And in fact, in many ways, it is a beginning. A new paradigm. For the first time, on Memorial Day, I know where Dad is. There is a place that I can go that has carved stone with his name on it. There is a place where my children and their children can go and read his name. And I can tell them, while I still can, about my Dad. My hero. The very embodiment of what a man should be. The journey is over.
Memorial Day is different this year. After decades of grief never fully realized, there is the opportunity to finally lay it all down. But it is also the most heart-swelling, unbelievably uplifting experience. I have decades of working on the POW/MIA issue with people who did not have “skin in the game” as I did, but who worked heroically to bring about a full accounting of our missing men. I have the stories of his recovery told to me by those who were there. I have the image in my heart of a young forensic archeologist gathering the recovery team on Dad’s crash site in Laos on his birthday as they began the search. Those young warriors raised their water bottles to one of their brothers, long lost, and sang “Happy Birthday” to him. There were the unprecedented efforts of both the USAF and Southwest Airlines to allow and facilitate my brother flying Dad on that last leg home to Dallas. There was the motorcade out of Dallas to our hometown of Weatherford that stopped city streets and interstates as we passed.
Roy Knight and his grandson, Jack, during the funeral service
There were the flags and the firetrucks on overpasses. The USAF Honor Guard and the current generation of fighter pilots who flew over him as he was laid to rest. And there were the people. Those wonderful Americans. They didn’t know who was passing by, but they knew it was a fallen warrior. They came out by the hundreds, lining the streets, pulling over and getting out of their cars, hands over their hearts. There were the people who knew us who traveled thousands of miles on a moment’s notice to be there. And those wonderful family and friends who helped us carry the burden with their love and support for all of those years. Most importantly, I shared these special moments with my beautiful wife who walked this road with me for more than 45 of those years, and our two boys who grew up with this ever presence of a person they never knew, and with my grandchildren who are learning of their legacy.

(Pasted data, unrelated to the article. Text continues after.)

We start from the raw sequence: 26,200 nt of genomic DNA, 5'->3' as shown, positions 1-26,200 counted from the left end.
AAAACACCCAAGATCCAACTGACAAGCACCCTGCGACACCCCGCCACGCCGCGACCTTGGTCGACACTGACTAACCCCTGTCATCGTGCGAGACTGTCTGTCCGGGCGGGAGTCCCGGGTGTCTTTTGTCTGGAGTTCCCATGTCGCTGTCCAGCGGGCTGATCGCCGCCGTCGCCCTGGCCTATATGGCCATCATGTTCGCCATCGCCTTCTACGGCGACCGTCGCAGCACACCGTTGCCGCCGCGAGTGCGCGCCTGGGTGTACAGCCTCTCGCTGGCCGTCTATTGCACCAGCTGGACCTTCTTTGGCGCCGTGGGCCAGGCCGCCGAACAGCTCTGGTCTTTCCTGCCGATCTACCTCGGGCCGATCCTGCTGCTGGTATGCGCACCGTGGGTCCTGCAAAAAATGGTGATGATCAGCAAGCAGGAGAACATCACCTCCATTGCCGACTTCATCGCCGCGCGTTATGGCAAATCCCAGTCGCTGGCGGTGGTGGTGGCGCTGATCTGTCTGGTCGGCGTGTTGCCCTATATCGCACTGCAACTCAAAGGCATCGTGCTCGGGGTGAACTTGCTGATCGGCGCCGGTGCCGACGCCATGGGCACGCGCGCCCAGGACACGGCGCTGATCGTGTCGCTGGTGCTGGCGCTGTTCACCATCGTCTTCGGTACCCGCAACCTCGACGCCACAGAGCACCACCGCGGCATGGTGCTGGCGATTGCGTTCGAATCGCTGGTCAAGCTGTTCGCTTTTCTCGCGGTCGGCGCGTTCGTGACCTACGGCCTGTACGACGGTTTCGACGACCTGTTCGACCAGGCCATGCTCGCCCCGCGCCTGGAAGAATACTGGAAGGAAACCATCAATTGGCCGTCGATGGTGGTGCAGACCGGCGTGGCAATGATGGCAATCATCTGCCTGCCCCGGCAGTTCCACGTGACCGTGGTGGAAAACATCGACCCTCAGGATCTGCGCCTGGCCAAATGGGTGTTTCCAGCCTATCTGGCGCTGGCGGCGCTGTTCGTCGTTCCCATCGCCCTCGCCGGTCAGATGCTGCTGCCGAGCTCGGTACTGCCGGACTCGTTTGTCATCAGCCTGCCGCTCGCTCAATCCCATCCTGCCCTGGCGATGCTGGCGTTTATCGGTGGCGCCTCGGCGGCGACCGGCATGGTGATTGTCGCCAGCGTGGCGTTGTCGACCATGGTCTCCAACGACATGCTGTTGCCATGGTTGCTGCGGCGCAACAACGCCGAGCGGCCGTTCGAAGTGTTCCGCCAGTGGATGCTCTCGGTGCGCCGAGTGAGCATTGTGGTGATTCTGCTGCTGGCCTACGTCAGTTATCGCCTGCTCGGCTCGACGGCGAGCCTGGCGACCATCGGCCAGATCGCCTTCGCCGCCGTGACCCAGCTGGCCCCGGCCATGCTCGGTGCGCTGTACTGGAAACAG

It is different this year… And yet it is not. My identity for most of my life was the boy, the son of a warrior who was lost. And then he was found. It is different.
The Knight family, Summer 1966. Dad would be missing in action in Laos less than a year later.
Dad will always be the tall, handsome 36-year-old fighter pilot and a large part of me will always be the ten-year-old boy who said goodbye. He is finally home. The physical reminders of him that I still have, the clothes and items he once owned grow old and, sadly, deteriorate no matter how hard you try to preserve them. But what will not be diminished for him or any of those lost on the field of battle, is the memory of those who knew them and loved them, whether son or mother, friend or comrade. They remain a part of us, adding to what makes us who we are. They live on in our hearts and when their name is spoken. And every day is Memorial Day…
(Editor’s Note: Roy Knight is part of the PVI family. His wife, Phyllis, is our Marketing and Community Relations Manager. We thank Roy for sharing his moving personal story with us.)
To read more on the life and legacy of Roy A. Knight, Jr., please check out the following links: